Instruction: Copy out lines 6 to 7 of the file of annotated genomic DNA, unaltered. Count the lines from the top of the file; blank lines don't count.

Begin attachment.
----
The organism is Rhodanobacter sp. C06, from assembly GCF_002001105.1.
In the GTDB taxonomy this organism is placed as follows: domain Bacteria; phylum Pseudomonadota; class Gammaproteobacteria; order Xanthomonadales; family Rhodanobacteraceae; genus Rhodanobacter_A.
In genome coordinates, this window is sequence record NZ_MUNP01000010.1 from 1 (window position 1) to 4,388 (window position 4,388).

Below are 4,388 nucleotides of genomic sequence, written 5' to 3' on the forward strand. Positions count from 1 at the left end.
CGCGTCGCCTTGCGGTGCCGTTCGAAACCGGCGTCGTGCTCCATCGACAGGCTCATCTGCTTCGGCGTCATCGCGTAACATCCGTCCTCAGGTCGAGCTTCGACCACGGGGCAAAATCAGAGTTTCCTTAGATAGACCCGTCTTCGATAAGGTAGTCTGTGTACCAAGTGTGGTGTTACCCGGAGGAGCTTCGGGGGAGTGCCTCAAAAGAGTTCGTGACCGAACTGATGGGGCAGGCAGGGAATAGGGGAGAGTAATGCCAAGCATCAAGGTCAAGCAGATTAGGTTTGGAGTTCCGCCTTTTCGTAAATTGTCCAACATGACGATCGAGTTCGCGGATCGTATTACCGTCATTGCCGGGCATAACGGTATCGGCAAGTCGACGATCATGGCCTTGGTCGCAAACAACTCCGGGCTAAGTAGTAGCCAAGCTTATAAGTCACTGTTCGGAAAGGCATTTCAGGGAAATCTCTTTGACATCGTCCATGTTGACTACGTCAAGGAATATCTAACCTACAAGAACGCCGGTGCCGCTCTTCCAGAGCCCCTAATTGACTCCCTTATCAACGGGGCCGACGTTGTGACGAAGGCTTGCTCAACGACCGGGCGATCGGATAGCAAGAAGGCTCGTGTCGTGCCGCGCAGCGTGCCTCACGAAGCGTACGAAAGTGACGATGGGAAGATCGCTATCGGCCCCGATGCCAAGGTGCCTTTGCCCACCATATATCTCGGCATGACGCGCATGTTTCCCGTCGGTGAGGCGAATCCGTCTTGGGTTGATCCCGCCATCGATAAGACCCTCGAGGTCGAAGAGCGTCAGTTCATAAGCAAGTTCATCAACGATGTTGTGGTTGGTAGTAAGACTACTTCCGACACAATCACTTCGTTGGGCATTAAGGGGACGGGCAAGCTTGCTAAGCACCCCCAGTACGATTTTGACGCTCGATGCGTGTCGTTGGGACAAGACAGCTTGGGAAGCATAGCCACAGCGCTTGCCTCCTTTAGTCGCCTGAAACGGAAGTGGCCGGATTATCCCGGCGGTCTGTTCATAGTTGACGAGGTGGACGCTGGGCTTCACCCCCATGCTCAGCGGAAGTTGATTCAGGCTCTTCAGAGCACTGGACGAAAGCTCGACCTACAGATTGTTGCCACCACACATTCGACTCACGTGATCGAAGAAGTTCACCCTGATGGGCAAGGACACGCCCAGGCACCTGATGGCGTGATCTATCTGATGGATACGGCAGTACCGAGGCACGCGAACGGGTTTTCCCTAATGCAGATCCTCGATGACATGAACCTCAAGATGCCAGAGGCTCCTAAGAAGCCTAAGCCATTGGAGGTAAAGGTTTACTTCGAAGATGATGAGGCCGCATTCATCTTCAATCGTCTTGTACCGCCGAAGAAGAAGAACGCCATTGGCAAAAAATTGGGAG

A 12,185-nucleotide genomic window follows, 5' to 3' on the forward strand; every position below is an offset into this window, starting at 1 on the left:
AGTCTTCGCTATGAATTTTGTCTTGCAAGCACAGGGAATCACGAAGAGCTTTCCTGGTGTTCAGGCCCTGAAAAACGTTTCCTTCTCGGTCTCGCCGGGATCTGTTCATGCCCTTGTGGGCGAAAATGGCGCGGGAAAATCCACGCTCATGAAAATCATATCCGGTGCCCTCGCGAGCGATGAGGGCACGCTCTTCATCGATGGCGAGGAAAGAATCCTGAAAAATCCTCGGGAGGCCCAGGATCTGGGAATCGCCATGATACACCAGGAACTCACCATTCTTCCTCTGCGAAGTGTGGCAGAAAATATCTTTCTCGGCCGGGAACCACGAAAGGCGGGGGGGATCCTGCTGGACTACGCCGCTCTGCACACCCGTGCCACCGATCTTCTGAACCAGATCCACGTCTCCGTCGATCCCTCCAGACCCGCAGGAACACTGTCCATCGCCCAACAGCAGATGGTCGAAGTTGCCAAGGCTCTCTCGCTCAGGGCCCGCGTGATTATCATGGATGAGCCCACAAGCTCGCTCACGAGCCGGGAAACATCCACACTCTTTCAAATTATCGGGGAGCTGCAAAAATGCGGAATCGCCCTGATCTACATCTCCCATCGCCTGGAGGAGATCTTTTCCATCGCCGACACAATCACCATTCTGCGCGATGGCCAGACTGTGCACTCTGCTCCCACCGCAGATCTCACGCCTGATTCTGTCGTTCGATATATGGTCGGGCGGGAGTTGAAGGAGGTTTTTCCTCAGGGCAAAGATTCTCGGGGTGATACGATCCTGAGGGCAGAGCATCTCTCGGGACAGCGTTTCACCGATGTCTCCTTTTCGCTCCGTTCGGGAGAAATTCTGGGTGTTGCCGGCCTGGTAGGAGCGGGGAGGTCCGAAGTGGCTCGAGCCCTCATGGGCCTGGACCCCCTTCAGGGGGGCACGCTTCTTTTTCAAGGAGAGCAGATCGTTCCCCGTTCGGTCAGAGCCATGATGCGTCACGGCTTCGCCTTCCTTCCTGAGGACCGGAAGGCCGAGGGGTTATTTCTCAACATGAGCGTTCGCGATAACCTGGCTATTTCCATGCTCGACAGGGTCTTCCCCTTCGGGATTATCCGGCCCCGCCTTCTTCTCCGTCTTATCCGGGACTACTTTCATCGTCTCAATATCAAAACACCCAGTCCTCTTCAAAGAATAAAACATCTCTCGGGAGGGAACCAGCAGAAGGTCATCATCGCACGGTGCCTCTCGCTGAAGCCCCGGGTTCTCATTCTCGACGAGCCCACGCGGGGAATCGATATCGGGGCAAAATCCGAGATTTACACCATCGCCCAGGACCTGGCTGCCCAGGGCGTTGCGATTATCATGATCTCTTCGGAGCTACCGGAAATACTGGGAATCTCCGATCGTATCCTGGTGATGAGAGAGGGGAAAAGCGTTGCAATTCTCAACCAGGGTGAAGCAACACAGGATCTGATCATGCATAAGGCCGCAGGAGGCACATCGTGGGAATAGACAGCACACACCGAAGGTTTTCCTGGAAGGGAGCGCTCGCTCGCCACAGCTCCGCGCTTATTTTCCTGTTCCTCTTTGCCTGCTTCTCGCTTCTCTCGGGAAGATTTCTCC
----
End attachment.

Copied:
A 12,185-nucleotide genomic window follows, 5' to 3' on the forward strand; every position below is an offset into this window, starting at 1 on the left:
AGTCTTCGCTATGAATTTTGTCTTGCAAGCACAGGGAATCACGAAGAGCTTTCCTGGTGTTCAGGCCCTGAAAAACGTTTCCTTCTCGGTCTCGCCGGGATCTGTTCATGCCCTTGTGGGCGAAAATGGCGCGGGAAAATCCACGCTCATGAAAATCATATCCGGTGCCCTCGCGAGCGATGAGGGCACGCTCTTCATCGATGGCGAGGAAAGAATCCTGAAAAATCCTCGGGAGGCCCAGGATCTGGGAATCGCCATGATACACCAGGAACTCACCATTCTTCCTCTGCGAAGTGTGGCAGAAAATATCTTTCTCGGCCGGGAACCACGAAAGGCGGGGGGGATCCTGCTGGACTACGCCGCTCTGCACACCCGTGCCACCGATCTTCTGAACCAGATCCACGTCTCCGTCGATCCCTCCAGACCCGCAGGAACACTGTCCATCGCCCAACAGCAGATGGTCGAAGTTGCCAAGGCTCTCTCGCTCAGGGCCCGCGTGATTATCATGGATGAGCCCACAAGCTCGCTCACGAGCCGGGAAACATCCACACTCTTTCAAATTATCGGGGAGCTGCAAAAATGCGGAATCGCCCTGATCTACATCTCCCATCGCCTGGAGGAGATCTTTTCCATCGCCGACACAATCACCATTCTGCGCGATGGCCAGACTGTGCACTCTGCTCCCACCGCAGATCTCACGCCTGATTCTGTCGTTCGATATATGGTCGGGCGGGAGTTGAAGGAGGTTTTTCCTCAGGGCAAAGATTCTCGGGGTGATACGATCCTGAGGGCAGAGCATCTCTCGGGACAGCGTTTCACCGATGTCTCCTTTTCGCTCCGTTCGGGAGAAATTCTGGGTGTTGCCGGCCTGGTAGGAGCGGGGAGGTCCGAAGTGGCTCGAGCCCTCATGGGCCTGGACCCCCTTCAGGGGGGCACGCTTCTTTTTCAAGGAGAGCAGATCGTTCCCCGTTCGGTCAGAGCCATGATGCGTCACGGCTTCGCCTTCCTTCCTGAGGACCGGAAGGCCGAGGGGTTATTTCTCAACATGAGCGTTCGCGATAACCTGGCTATTTCCATGCTCGACAGGGTCTTCCCCTTCGGGATTATCCGGCCCCGCCTTCTTCTCCGTCTTATCCGGGACTACTTTCATCGTCTCAATATCAAAACACCCAGTCCTCTTCAAAGAATAAAACATCTCTCGGGAGGGAACCAGCAGAAGGTCATCATCGCACGGTGCCTCTCGCTGAAGCCCCGGGTTCTCATTCTCGACGAGCCCACGCGGGGAATCGATATCGGGGCAAAATCCGAGATTTACACCATCGCCCAGGACCTGGCTGCCCAGGGCGTTGCGATTATCATGATCTCTTCGGAGCTACCGGAAATACTGGGAATCTCCGATCGTATCCTGGTGATGAGAGAGGGGAAAAGCGTTGCAATTCTCAACCAGGGTGAAGCAACACAGGATCTGATCATGCATAAGGCCGCAGGAGGCACATCGTGGGAATAGACAGCACACACCGAAGGTTTTCCTGGAAGGGAGCGCTCGCTCGCCACAGCTCCGCGCTTATTTTCCTGTTCCTCTTTGCCTGCTTCTCGCTTCTCTCGGGAAGATTTCTCC